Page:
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Editor’s picks: Books edition

Collegian Staff

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Bree Gannon

“The Girl With All the Gifts,” by Mike Carey
“The Girl With All the Gifts” is a very strange but hard to put down book. It takes place in the future over in the U.K. and is about a fungus infection that infects those who have it and turns them into flesh-eating monsters. So basically zombies, but they are not dead. Anyways those that are infected are called ‘Hungries’. The book starts off at a secure military camp that inhabits children who were born, instead of infected with the disease, and scientist who run tests on them. There is also a teacher who teaches the children as if they are normal. The storyline of the book follows one student, Melanie, who is immune to the fungus and the adventure her and the characters go on to save humanity.
“Where the Sidewalk Ends,” by Shel Silverstein
Growing up, my mom read me poems from this book all the time. If you are not familiar with writer Shel Silverstein or read any of his other poem books, then you did not live. The book features many poems and illustrations by Silverstein. I still have the copy my mom gave me to this day and I occasionally read it when I need a pick me up. Even though most of us are above the age of 18, this is still a great book and I highly recommend you read it and pass it down to your children.

Kaitlyn Moore

“The Book Thief,” by Markus Zusak

This is a historical novel written by an Australian author about Nazi Germany during World War II. The whole story is narrated by death in a way that is very refreshing and deep, not at all cliché. It is a story about a little girl who finds herself and her solace in words and stolen books, her loving, accordian playing Papa, her best friend Rudy, and a Jewish fist fighter. This is a book I would read over and over again because it always moves me to tears. It is a beautiful and powerful story.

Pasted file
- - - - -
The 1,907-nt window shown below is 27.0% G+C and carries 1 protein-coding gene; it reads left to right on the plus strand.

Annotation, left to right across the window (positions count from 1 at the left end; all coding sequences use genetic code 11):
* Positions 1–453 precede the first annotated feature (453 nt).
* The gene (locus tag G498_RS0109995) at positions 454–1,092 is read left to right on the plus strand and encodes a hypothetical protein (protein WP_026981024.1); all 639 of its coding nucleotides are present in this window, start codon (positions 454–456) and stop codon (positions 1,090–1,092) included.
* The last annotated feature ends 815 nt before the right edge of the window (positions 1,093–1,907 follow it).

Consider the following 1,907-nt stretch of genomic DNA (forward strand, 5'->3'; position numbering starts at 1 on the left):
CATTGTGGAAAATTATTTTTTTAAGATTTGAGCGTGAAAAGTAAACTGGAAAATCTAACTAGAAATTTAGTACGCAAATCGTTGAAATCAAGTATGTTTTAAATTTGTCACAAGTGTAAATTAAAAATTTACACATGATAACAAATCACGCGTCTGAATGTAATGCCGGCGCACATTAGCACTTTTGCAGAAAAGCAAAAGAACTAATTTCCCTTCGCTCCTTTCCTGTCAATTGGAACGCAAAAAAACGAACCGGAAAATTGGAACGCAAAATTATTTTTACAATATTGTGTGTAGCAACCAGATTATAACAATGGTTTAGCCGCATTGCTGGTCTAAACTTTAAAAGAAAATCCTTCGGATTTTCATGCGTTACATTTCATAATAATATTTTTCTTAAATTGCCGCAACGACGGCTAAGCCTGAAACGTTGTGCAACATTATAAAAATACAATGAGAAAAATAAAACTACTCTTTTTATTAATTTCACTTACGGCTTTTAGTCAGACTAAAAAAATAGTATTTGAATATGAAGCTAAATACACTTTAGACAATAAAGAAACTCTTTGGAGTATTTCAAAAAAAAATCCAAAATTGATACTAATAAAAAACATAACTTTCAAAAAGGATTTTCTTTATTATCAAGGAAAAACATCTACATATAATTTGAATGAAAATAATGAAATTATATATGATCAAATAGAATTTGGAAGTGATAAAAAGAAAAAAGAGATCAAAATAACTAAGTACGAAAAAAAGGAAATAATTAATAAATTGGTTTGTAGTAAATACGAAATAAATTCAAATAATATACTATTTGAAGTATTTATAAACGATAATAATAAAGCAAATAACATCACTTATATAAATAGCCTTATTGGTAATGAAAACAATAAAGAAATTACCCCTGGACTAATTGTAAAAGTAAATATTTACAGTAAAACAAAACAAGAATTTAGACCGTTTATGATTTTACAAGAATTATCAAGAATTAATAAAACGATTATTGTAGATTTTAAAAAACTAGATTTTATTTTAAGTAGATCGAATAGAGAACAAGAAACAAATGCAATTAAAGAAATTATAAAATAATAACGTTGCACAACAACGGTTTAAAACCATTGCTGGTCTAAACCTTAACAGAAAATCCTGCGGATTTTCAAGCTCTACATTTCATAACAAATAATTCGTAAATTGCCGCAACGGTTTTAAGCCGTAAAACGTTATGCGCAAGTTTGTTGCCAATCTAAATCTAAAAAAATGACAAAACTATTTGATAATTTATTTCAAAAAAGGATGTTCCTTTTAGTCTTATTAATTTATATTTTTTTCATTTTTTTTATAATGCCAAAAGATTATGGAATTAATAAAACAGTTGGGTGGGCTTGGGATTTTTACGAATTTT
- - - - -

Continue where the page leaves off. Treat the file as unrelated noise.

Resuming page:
“Inkheart,” by Cornelia Funke

Cornelia Funke is truly an amazing writer. Meggie discovers her father Mo has a unique ability to make things come out of books when he reads the words out loud, and she soon discovers that she has the same ability as well. She takes it a step further when she writes herself and reads herself into the book that her mother was sucked into after a tragic accident. The language and level of description is astonishingly wonderful. It is the first book in a pulse-pounding trilogy, I highly recommend reading the books instead of watching the movie.

Noah Cloonan

“Unbroken,” by Laura Hillenbrand

“Unbroken” is an unbelievably powerful book about a young lieutenant named Louis Zamperini whose plane crashes into the Pacific Ocean at the height of World War II. The story takes you through Zamperini’s journey as he tries to survive on a raft in the Ocean and make it through Japanese concentration camps. From a star athlete back in the United States, to a skin and bones prisoner of war in a Japanese prison camp, Zamperini keeps the same attitude through it all. Zamperini’s journey is inspirational and gives you a shocking picture of the struggles of the war. Definitely read the book BEFORE you watch the movie, I promise it will be better that way.

“Green Eggs and Ham,” by Dr. Suess